Rheology of serpentines, seismicity and mass transfer in subduction zone

Speaker: Bruno Reynard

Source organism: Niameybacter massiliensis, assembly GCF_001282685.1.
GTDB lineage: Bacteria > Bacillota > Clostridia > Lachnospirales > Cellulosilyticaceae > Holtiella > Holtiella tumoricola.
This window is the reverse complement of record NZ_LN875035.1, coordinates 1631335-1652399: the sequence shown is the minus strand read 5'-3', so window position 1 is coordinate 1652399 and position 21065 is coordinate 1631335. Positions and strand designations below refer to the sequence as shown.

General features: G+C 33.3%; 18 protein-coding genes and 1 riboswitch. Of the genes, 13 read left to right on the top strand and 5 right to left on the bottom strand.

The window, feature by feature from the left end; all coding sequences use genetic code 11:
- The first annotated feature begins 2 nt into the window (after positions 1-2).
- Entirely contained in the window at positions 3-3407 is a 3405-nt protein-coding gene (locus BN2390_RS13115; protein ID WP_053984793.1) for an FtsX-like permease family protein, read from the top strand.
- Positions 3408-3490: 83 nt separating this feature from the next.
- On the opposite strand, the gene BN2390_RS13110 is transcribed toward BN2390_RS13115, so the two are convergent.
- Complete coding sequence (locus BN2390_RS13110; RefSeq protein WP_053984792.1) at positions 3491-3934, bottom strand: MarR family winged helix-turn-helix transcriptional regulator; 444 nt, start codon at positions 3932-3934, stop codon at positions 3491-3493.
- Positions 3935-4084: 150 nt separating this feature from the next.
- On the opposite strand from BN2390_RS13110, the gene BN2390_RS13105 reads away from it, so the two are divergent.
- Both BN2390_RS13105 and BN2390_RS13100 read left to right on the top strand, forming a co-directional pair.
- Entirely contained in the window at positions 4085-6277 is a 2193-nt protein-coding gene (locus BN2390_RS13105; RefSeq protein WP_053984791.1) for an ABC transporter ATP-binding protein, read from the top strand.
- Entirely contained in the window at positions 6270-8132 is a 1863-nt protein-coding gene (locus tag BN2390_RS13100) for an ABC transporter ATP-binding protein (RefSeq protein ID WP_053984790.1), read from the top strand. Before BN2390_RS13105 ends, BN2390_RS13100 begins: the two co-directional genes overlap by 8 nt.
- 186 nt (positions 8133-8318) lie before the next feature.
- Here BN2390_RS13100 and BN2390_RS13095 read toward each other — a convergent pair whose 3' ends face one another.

Serpentinites have a lower density and lower viscosity than “dry” ultramafic rocks and it was proposed, based on numerical simulations, that they play a major role in mantle-slab decoupling, and in downward (sink) or upward (exhumation) motion of eclogites and ultra-high pressure (UHP) rocks in subduction zones. Rheological data on antigorite, the stable variety of serpentine in subduction zones, were obtained over a P-T range of 1-4 GPa and 200-500 /deg C that cover most of its stability field. The experiments were carried out in a D-DIA apparatus installed at GSECARS on the 13-BM-D line of APS. The determined stress-strain curves were fitted to a power-law equation including both temperature and pressure dependence. The results confirm that serpentinites acts as a weak layer that allows significant mass transfer along the “serpentinized channel” and dynamic processes such as mantle slab decoupling, and mantle wedge convection. Regardless of the temperature, serpentinized mantle at the slab surface has a low viscosity that allows localizing the deformation and impeding stress build-up. It will limit the downdip propagation of large earthquakes, and allow viscous relaxation as an origin of post-seismic deformations and slow earthquakes. Models of growth and transport of a serpentinized channel using available kinetic and present rheological data explain high exhumation rates of eclogites and limited thickness of the channel at great depths (? 50 km), and slower exhumation in a thick hydrated mantle corner at shallower depths.Such channels may be difficult to detect from sismic tomography or using guided waves because of their small thickness (<2-3 km).